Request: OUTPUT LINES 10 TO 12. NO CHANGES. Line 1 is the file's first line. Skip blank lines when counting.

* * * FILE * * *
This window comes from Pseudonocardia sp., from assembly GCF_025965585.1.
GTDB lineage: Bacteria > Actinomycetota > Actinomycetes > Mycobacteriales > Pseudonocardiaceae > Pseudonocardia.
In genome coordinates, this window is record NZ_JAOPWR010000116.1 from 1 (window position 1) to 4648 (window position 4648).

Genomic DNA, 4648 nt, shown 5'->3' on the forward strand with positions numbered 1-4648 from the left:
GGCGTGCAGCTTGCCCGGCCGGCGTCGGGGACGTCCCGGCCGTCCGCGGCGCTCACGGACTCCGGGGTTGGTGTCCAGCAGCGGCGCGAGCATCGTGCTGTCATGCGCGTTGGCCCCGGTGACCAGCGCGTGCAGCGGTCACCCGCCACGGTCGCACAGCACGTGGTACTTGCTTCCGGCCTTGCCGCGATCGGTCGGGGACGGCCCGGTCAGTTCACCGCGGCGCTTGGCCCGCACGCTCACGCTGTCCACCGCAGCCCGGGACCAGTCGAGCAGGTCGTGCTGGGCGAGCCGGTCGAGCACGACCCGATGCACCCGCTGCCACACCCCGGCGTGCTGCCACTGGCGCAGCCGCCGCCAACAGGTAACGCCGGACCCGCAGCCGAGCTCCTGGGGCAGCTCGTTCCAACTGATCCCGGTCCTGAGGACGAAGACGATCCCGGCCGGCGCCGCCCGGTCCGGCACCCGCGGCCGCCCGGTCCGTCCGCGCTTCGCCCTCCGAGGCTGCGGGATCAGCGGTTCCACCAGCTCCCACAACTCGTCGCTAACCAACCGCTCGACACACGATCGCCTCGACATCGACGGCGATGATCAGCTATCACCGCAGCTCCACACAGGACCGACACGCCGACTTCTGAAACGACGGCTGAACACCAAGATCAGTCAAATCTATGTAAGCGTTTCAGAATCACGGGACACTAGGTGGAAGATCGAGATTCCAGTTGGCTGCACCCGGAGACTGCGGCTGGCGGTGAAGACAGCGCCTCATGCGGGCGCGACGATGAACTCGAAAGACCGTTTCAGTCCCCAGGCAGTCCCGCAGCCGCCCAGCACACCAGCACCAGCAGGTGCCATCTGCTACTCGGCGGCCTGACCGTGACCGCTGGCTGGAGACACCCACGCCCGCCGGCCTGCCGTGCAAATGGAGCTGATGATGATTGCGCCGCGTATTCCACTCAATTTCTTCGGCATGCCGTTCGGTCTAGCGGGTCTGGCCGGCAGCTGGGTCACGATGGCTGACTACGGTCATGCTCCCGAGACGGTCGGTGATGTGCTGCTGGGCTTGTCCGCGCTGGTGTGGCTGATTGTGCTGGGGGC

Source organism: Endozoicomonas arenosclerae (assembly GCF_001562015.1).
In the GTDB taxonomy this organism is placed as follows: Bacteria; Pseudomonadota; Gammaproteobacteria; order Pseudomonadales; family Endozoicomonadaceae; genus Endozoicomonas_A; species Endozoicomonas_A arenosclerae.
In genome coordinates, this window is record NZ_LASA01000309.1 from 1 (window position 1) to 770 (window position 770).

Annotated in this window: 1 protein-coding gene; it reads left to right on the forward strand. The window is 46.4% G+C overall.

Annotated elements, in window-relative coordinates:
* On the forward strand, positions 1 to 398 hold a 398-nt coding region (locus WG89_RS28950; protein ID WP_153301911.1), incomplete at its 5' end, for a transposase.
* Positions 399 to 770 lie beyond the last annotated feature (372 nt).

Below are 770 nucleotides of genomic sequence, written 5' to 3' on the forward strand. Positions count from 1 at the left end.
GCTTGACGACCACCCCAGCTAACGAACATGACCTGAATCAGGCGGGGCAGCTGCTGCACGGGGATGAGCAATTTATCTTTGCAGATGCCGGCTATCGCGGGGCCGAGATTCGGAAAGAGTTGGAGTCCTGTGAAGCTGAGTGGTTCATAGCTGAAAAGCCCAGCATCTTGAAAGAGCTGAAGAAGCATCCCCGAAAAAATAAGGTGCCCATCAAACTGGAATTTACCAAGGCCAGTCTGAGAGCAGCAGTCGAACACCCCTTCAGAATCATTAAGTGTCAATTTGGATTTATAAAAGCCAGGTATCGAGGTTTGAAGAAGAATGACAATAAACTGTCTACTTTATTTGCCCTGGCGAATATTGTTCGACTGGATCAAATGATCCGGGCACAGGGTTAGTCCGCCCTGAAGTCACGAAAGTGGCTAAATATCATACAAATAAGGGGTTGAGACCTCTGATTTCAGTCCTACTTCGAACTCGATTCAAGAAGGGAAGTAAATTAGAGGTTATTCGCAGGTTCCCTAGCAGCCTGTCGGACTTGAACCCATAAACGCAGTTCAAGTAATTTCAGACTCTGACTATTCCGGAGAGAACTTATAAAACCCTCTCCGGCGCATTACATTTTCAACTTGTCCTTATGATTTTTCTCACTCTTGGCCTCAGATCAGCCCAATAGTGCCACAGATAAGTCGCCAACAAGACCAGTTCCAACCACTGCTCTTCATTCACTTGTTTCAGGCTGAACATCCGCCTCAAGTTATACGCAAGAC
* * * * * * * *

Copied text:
Annotated elements, in window-relative coordinates:
* On the forward strand, positions 1 to 398 hold a 398-nt coding region (locus WG89_RS28950; protein ID WP_153301911.1), incomplete at its 5' end, for a transposase.
* Positions 399 to 770 lie beyond the last annotated feature (372 nt).